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Om författaren

Arin Murphy-Hiscock is the author of The Green Witch's Grimoire, Spellcrafting, The Pregnant Goddess, Wicca: A Modern Practitioner's Guide, The Green Witch, The House Witch. The Witch's Book of Self-Care, Protection Spells, and The Hidden Meaning of Birds. She has been active in the field of visa mer alternative spirituality for more than twenty-five years, and lives in Montreal, Canada. visa färre

Inkluderar namnet: Arin Murphy-Hiscock

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20th century
Montréal, Québec, Canada



Picked it up for free and spent a couple hours paging through it.

All the things that bore me about "witchcraft" books are nicely contained herein:

- wiccan-influenced without understanding just how much so it is. "In general, witchcraft acknowledges a god and a goddess (sometimes solely a goddess)" p. 14; oh, *does* it now?

- vague claims of continuing a tradition multiple hundreds of years old; no exploration of how it continues from european witch/pagan traditions of the last 150 years. (Or a vague claim that all those traditions actually come from it?? (p. 23)) Bonus points for invoking the image of "midwives, wisewomen, and healers who live on the edge of town" repeatedly. Hey, an intriguing quote from actual medieval scholarship about how the main function of "cunning-folk" was removing curses/evil eye, and how that dried up as belief in curses/evil eye did! But no further information there, or acknowledgement that those cunning-folk wouldn't recognize anything about white north american green witchcraft including the name.

- but really, where *does* the author get all this stuff about the green witch path? I get that the real history is much less important to witches than the mythical history (p. 21), but I care! I hate the false, insulating sense of timelessness and culturelessness it creates. If it's her own creation or that of a community located in spacetime she should say so.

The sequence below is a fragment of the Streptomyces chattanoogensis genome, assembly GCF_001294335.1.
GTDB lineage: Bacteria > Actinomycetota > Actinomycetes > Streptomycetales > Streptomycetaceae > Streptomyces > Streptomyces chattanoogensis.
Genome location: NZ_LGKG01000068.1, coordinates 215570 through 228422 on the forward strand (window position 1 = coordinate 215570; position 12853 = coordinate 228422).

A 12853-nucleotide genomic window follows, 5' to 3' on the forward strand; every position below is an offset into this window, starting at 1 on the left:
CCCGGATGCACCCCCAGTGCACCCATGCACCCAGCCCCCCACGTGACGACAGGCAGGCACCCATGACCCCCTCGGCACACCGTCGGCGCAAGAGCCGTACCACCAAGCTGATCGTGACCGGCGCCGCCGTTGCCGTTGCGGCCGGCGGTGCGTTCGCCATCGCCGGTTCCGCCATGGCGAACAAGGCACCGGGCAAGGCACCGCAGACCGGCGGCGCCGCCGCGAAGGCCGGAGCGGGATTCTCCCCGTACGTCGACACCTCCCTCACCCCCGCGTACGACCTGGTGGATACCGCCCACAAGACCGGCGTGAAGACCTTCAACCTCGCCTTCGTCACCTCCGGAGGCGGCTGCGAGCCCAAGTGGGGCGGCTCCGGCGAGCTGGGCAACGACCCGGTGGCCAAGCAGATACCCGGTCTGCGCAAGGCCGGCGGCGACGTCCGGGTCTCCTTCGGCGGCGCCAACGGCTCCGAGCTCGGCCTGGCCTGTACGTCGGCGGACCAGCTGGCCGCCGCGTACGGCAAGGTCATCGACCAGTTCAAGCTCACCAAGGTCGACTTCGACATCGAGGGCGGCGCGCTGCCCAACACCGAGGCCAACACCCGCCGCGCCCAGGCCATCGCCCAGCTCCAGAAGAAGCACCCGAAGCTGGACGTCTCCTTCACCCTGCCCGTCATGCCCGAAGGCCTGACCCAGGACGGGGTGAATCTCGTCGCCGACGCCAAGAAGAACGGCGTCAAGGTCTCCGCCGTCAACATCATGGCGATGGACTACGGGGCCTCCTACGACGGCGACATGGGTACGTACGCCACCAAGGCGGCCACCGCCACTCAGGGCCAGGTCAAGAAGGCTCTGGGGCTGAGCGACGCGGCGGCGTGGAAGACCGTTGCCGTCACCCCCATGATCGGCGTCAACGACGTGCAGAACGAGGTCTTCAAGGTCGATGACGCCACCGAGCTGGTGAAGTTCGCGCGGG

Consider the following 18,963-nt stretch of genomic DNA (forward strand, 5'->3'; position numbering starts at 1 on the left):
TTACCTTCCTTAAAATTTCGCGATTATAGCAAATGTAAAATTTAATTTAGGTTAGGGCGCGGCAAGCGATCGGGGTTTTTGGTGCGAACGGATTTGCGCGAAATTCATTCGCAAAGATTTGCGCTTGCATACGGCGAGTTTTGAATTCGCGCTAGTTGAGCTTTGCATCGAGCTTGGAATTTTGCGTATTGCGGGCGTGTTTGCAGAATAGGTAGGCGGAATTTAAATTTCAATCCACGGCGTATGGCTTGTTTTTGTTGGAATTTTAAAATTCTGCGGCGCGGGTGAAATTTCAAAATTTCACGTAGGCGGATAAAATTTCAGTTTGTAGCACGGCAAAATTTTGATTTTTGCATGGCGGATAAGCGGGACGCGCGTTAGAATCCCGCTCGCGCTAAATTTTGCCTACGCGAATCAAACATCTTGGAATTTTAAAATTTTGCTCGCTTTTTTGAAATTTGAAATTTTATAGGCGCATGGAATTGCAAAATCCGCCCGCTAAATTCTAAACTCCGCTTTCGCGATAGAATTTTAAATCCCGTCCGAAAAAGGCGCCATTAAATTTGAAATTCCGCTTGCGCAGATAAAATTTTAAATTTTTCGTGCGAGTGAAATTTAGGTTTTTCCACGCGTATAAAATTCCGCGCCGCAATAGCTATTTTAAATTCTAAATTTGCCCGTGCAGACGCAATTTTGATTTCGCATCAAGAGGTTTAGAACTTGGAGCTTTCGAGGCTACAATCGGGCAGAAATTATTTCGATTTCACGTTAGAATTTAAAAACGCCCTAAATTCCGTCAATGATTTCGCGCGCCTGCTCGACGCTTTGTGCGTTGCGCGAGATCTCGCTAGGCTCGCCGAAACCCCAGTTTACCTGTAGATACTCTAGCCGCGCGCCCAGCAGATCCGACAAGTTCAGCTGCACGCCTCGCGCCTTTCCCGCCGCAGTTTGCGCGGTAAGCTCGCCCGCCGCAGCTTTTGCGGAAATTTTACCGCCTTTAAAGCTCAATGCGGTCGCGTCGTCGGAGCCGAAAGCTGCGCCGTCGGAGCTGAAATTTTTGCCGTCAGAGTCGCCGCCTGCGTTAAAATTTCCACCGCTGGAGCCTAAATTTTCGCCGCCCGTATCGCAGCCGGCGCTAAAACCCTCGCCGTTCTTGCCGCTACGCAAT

- puts "earth" and "humanity" before "yourself" as the focuses of green witchcraft (p. 16), but then all the spells/crafts/rituals are about things you can do for yourself and maybe your friend circle and/or customers of your small business. That's not much of a definition of other humans, much less the earth.

- much too brief reference to "Pennsylvanian pow-wow" as a type of "spellcasters who performed folk magic particular to a region" (p. 19). I wish there was more info here, as it's hard to internet search: most of the references that aren't to horror fiction are back to this book. Seems to be some kind of christian faith healing thing with a name appropriated from Native people to make it exotic and dangerous.

- lists of plants and gems with uses/correspondences, but *zero* interest in botany or geology. This is overwhelmingly common, and so self-centered! Not finding things beautiful or fascinating for what they are and how they came to be that way, only concerned about what they can do for you.

- where do gemstones come from? IDK, the store?? Seems a little disconnected from the earth. The quartzite, mica, and feldspar you can probably find in your backyard or park don't merit a mention.

- exclusive focus on harmony, abundance, and other positive emotions/states of being. (p. 31) Where does justice enter this picture? Productive conflict? Economic scarcity? Other people's needs and feelings?
… (mer)
caedocyon | 3 andra recensioner | Feb 22, 2024 |
The Green Witch: Your Complete Guide to the Natural Magic of Herbs, Flowers, Essential Oils and More by Arin Murphy-Hiscock is a primer on the practice of green witchcraft. The author goes beyond the basic connection to the Earth and nature magic and covers the power of nature magic in healing through herbs, crystals and other natural products. The book is a holistic approach to not only healing, but also living in harmony and balance with the Earth.

Rating: 4/5 Stars

Recommendation: I loved that this book was more of a holistic approach to healing through herbs and oils, rather than just a book of recipes (there are some recipes in the book). There’s a nice grounding exercise I’ve already used, and the product recipes (sprays, oils, etc.) have detailed instructions around the process, not just what go into the product. I can’t wait to try making one of the flower syrups. My book is wildly tabbed with things I want to try. While most appropriate for a baby witch I think intermediate and more experienced practioners would also find benefit in some of the rituals and recipies.… (mer)
FloofyMoose | 3 andra recensioner | Apr 9, 2023 |
I picked this up as it was featured on the ‘By The Book’ podcast and it was around Halloween. I thought it was interesting and enjoyed learning about some of the rituals.
thewestwing | 3 andra recensioner | Aug 12, 2022 |

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